LNG transport and offloading and storage linked to distribution systems in the UK.

Possibly thoughts on control of distribution systems in general, given that producers often resent not being distributors.

Thoughts on by-passed states, particularly fellow member-states political concerns about Russian strategies.

Unwise energy security assunptions merely because of current supplies avoiding obviously inimical bottlenecks.

Background stuff such as the drive for the Caucasus energy resources in the last century.

Right. Next Week. There's got to be a PHD in here somewhere.

Nick Drew said...

back after the w/end

have a good one HG

Nick Drew said...

producers often resent not being distributors

'mature' producers (Exxon, BP, Shell, Statoil, Total etc al - even the Saudis) have long since ceased fretting after the low (albeit low-risk) utility margins accruing to distributors per se: their business lies in higher-risk, higher-reward parts of the value-chain

Gazprom has often wondered whether it is missing a trick not being a distributor, but (a) nothing stops it except its own lack of capital - it already has a major holding in Wingas, e.g; (b) it would be wrong for their business model, too

Of course there are some distributors who are also local-monopoly suppliers (e.g. many of the Stadtwerke) and they do indeed make a tidy margin - at the expense of their hapless captive customers

Gazprom would love that kind of business - but they ain't for sale ...

interesting aspect of the LNG biz: the receiving terminals for LNG vessels are so cheap, quick & easy to build that their owners don't much mind their being unused for much, if not most of the year: they simply hold them as options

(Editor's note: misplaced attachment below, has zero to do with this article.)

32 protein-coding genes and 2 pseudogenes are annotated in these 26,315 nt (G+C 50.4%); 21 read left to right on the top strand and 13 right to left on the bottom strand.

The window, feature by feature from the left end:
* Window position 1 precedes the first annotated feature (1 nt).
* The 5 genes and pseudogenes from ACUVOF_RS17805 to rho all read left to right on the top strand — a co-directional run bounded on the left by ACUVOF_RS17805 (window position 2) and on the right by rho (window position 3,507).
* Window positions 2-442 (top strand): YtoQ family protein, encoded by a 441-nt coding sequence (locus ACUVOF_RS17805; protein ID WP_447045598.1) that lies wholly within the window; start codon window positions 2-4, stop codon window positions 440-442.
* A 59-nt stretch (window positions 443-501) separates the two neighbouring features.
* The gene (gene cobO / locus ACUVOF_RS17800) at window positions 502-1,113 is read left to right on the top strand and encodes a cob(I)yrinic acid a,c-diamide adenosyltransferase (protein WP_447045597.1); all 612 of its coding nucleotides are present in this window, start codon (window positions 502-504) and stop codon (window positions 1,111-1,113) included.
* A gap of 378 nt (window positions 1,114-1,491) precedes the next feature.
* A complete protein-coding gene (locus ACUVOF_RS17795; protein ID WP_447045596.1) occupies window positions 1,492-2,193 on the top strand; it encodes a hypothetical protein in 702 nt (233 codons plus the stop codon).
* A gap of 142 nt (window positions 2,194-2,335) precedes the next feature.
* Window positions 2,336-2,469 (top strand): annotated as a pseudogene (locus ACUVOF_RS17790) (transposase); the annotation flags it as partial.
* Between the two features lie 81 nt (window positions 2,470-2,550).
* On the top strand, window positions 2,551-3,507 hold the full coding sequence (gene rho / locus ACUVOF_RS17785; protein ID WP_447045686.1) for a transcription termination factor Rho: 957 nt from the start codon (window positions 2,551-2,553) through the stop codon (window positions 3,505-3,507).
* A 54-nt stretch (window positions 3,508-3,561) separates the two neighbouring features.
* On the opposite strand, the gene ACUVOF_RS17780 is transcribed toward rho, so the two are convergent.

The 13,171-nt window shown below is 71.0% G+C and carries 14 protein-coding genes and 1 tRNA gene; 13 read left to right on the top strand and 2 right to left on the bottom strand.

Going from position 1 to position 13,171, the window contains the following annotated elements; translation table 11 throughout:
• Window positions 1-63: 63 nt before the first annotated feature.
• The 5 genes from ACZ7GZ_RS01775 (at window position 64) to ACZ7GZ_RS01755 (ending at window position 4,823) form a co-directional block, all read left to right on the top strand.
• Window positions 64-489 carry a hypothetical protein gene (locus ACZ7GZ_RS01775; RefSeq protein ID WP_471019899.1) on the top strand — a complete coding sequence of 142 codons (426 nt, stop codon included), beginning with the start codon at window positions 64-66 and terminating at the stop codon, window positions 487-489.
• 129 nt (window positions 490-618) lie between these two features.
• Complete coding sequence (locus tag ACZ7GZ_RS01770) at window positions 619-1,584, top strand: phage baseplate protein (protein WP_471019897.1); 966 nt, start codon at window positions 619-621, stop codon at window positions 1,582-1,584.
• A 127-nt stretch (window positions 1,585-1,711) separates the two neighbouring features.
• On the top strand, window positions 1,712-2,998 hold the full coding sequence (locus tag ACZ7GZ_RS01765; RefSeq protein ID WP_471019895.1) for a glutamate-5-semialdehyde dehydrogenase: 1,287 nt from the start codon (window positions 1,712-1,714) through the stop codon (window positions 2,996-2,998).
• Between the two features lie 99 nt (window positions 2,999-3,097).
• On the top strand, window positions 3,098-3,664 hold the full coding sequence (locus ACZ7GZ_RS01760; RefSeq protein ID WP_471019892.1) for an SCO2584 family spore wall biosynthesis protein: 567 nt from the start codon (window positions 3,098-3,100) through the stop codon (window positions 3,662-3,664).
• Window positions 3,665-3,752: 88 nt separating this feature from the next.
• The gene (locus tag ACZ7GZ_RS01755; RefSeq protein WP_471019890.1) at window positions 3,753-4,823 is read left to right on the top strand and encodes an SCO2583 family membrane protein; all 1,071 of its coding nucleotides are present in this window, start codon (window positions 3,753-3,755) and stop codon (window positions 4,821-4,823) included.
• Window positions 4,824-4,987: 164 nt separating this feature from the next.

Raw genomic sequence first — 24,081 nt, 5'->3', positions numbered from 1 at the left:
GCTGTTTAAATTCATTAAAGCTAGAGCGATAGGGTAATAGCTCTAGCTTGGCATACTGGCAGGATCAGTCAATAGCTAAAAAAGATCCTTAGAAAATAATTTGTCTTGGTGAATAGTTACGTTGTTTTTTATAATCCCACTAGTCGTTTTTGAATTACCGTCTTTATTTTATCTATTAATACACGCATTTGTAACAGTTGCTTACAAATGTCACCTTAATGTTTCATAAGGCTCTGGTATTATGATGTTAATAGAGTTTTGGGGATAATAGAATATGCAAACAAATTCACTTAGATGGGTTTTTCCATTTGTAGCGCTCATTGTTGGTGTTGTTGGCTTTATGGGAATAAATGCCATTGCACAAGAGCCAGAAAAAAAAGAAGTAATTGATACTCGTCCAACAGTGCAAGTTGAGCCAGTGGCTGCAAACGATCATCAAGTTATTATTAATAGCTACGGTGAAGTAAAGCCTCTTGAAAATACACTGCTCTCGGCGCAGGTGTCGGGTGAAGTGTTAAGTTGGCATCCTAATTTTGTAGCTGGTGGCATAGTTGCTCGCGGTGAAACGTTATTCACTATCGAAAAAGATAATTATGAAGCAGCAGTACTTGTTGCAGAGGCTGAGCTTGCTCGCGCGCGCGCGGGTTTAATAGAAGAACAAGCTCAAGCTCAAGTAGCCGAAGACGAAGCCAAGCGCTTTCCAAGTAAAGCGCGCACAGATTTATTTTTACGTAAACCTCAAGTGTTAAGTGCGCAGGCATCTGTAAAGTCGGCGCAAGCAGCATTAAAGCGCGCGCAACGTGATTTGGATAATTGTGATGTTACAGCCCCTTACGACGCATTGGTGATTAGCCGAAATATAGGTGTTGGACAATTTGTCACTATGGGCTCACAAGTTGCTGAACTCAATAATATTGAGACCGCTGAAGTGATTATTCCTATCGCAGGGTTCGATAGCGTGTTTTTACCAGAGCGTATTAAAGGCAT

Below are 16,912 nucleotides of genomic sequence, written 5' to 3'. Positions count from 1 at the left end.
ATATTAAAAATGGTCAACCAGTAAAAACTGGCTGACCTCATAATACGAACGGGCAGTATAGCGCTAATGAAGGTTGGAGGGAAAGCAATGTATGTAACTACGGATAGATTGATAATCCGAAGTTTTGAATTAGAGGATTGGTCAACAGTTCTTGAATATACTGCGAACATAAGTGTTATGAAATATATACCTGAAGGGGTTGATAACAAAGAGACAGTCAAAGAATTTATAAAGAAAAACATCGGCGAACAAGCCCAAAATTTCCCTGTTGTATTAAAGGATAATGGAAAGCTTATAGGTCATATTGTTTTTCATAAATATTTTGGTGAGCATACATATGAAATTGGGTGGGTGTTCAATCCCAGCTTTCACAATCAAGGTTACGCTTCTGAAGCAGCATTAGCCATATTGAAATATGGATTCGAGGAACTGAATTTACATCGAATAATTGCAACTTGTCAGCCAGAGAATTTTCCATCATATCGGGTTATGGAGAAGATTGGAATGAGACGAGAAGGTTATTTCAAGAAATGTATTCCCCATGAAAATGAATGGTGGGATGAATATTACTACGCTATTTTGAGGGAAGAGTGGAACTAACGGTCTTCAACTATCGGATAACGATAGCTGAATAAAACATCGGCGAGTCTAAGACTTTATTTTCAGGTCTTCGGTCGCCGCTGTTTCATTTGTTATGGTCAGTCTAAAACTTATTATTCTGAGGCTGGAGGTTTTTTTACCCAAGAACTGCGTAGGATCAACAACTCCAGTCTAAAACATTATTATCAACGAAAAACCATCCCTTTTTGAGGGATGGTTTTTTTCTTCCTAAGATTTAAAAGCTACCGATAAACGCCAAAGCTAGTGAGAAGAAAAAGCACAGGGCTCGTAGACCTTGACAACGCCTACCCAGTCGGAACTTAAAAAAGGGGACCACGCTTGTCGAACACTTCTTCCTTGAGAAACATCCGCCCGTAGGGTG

(this often confuses governments)

hatfield girl said...

I expect it has confused ours - they are easily misled and confused. I would be prepared to bet a long cold winter that we haven't enough receiving terminals.

Nick Drew said...

if by 'we' you mean Italy, you win

if you mean UK ... keep your money in your pocket ! (we have significant over-capacity - and all built recently, with unsubsidised private money)

Big H said...

Gas Supply

I'm not convinced that Nordstream or South Stream will result in any additional new supplies reaching Europe - they are merely a means of routing existing supplies around Ukraine.

For the next few years, the world is likely to be awash with LNG and so folks wil stop worrying about supply - until we get to 2013 ish when, with Norway production on plateau and the rest of European production in decline the system will likely tighten up again and we could see high spot prices once more. After that its down to Nigeria and Australia with their new LNG projects. Uncertainty in Nigeria and unionised labour restrictions in Australia could well mean that these new supplies come on too slowly to alleviate price pressures. Beyond 2020 its basically down to the worlds power generation mix. Lots of nuclear and coal with carbon capture could reduce gas demand growth but timing is uncertain. Wind is a threat to gas demand but I have a feeling that supply chain capacity and grid connection issues may slow down the growth of wind in the next few years.

Big H said...

... the UK is more likely to rely on Norwegian gas and LNG than Russian gas - as Central Europe, Germany, Italy, NL, Poland and France will use up the available RUssian supplies before it gets to us. The volumes Gazprom claims to supply the UK at the moment are all bought off the spot market and re-sold as 'Gazprom' volumes.